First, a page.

On Saturday, Singapore announced that its Internal Security Department arrested 15 suspected militants in December for alleged involvement in plans to bomb several sites in the city state, a close U.S. ally. Deputy Prime Minister and Defense Minister Tony Tan said Sunday the bomb targets included embassies and military installations, which he declined to identify. However, Asia-based intelligence officials said the U.S. and Israeli embassies in Singapore were the key targets.

A U.S. intelligence official said prisoners in custody in Afghanistan provided information that led to the arrests in Malaysia and Singapore. Several of the Asian men in custody had ties to al Qaeda, the official said. There is evidence that some of the arrested individuals might have been plotting to blow up the U.S. and Israeli embassies in Singapore, but the U.S. is still attempting to verify that information. State Department officials couldn't be reached for comment on the intelligence report.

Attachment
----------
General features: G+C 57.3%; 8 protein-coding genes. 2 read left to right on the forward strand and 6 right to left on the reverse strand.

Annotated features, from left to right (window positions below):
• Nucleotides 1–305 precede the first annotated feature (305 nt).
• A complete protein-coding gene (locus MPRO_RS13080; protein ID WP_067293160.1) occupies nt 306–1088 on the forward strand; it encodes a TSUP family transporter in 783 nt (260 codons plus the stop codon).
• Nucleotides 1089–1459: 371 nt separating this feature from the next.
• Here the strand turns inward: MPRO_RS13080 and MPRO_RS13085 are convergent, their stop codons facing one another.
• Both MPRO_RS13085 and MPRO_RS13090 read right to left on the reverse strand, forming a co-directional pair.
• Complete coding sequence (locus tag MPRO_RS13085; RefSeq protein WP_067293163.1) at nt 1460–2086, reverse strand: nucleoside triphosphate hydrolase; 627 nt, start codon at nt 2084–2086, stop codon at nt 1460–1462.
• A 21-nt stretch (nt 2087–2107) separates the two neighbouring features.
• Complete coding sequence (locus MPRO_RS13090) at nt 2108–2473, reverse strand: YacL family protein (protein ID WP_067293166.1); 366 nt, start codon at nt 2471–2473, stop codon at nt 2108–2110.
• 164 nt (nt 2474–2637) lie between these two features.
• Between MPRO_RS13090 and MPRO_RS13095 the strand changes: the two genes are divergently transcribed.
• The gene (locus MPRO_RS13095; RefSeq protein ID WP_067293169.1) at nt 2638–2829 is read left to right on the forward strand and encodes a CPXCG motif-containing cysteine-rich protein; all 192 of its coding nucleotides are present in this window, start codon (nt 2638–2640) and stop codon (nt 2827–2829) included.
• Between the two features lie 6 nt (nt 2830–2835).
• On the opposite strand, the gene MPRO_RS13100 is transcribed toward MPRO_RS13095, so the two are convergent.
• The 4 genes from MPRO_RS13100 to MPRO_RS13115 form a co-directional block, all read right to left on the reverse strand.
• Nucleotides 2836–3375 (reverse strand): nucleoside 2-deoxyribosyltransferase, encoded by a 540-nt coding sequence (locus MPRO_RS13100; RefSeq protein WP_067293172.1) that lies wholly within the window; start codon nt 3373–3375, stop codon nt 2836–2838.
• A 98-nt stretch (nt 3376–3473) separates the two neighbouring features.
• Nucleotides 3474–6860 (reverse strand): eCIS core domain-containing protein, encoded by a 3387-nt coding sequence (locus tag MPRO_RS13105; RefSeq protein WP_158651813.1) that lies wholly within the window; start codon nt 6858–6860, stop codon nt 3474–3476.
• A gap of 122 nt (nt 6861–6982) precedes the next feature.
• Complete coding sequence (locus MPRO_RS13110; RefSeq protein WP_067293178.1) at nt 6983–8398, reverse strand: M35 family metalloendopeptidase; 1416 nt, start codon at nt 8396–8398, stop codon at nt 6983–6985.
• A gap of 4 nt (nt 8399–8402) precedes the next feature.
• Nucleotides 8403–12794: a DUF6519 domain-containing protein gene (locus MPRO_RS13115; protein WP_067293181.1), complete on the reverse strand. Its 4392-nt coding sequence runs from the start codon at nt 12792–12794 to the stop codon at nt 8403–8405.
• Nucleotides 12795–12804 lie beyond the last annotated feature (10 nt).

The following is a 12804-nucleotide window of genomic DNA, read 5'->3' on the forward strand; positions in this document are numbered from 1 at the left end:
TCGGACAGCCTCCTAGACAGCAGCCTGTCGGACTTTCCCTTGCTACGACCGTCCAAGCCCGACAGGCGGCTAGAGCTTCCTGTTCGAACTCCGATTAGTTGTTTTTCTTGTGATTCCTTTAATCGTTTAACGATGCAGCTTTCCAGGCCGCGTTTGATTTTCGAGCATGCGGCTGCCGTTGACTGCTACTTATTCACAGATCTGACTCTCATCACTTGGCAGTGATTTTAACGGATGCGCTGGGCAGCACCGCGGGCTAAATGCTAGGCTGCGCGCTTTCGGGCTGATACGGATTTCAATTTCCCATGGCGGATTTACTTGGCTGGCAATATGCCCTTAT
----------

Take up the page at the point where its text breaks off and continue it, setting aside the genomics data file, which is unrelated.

Those arrested in Singapore are mainly members of a clandestine organization known as Jemaah Islamiah, according to a Singapore government statement. The government said that several of the detainees had been to Afghanistan where they received some training in al Qaeda camps. Fourteen of the men are Muslim Singaporeans; one is a former Singapore national who has taken Malaysian citizenship.

On Friday, Malaysian police said they had detained 13 suspected Islamic militants linked to the outlawed Kumpulan Mujahideen Malaysia, or Malaysian Mujahideen Movement, also known as KMM, over the last month. The arrests bring to 30 the number of suspected Islamic militants detained over the last six months under Malaysia's tough security laws, which permit detention without trial.